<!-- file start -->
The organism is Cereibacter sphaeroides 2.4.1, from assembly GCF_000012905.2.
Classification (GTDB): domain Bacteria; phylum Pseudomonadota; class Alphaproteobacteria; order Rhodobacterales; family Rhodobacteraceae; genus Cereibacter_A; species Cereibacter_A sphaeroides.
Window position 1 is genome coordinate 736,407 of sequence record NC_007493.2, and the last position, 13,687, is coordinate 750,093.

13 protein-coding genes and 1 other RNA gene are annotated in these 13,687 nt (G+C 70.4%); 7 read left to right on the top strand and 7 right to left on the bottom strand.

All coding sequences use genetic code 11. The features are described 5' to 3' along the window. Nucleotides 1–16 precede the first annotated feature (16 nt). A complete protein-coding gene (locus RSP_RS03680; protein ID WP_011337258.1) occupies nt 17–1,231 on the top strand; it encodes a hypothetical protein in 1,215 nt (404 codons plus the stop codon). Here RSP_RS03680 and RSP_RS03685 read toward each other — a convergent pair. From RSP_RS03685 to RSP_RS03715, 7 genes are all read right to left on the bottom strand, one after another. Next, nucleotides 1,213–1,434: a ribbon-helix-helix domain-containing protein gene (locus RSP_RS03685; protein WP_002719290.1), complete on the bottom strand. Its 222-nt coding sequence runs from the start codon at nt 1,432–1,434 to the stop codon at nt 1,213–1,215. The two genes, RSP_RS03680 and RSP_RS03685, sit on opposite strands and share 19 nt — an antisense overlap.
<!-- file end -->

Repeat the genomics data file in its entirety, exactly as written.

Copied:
The organism is Cereibacter sphaeroides 2.4.1, from assembly GCF_000012905.2.
Classification (GTDB): domain Bacteria; phylum Pseudomonadota; class Alphaproteobacteria; order Rhodobacterales; family Rhodobacteraceae; genus Cereibacter_A; species Cereibacter_A sphaeroides.
Window position 1 is genome coordinate 736,407 of sequence record NC_007493.2, and the last position, 13,687, is coordinate 750,093.

13 protein-coding genes and 1 other RNA gene are annotated in these 13,687 nt (G+C 70.4%); 7 read left to right on the top strand and 7 right to left on the bottom strand.

All coding sequences use genetic code 11. The features are described 5' to 3' along the window. Nucleotides 1–16 precede the first annotated feature (16 nt). A complete protein-coding gene (locus RSP_RS03680; protein ID WP_011337258.1) occupies nt 17–1,231 on the top strand; it encodes a hypothetical protein in 1,215 nt (404 codons plus the stop codon). Here RSP_RS03680 and RSP_RS03685 read toward each other — a convergent pair. From RSP_RS03685 to RSP_RS03715, 7 genes are all read right to left on the bottom strand, one after another. Next, nucleotides 1,213–1,434: a ribbon-helix-helix domain-containing protein gene (locus RSP_RS03685; protein WP_002719290.1), complete on the bottom strand. Its 222-nt coding sequence runs from the start codon at nt 1,432–1,434 to the stop codon at nt 1,213–1,215. The two genes, RSP_RS03680 and RSP_RS03685, sit on opposite strands and share 19 nt — an antisense overlap.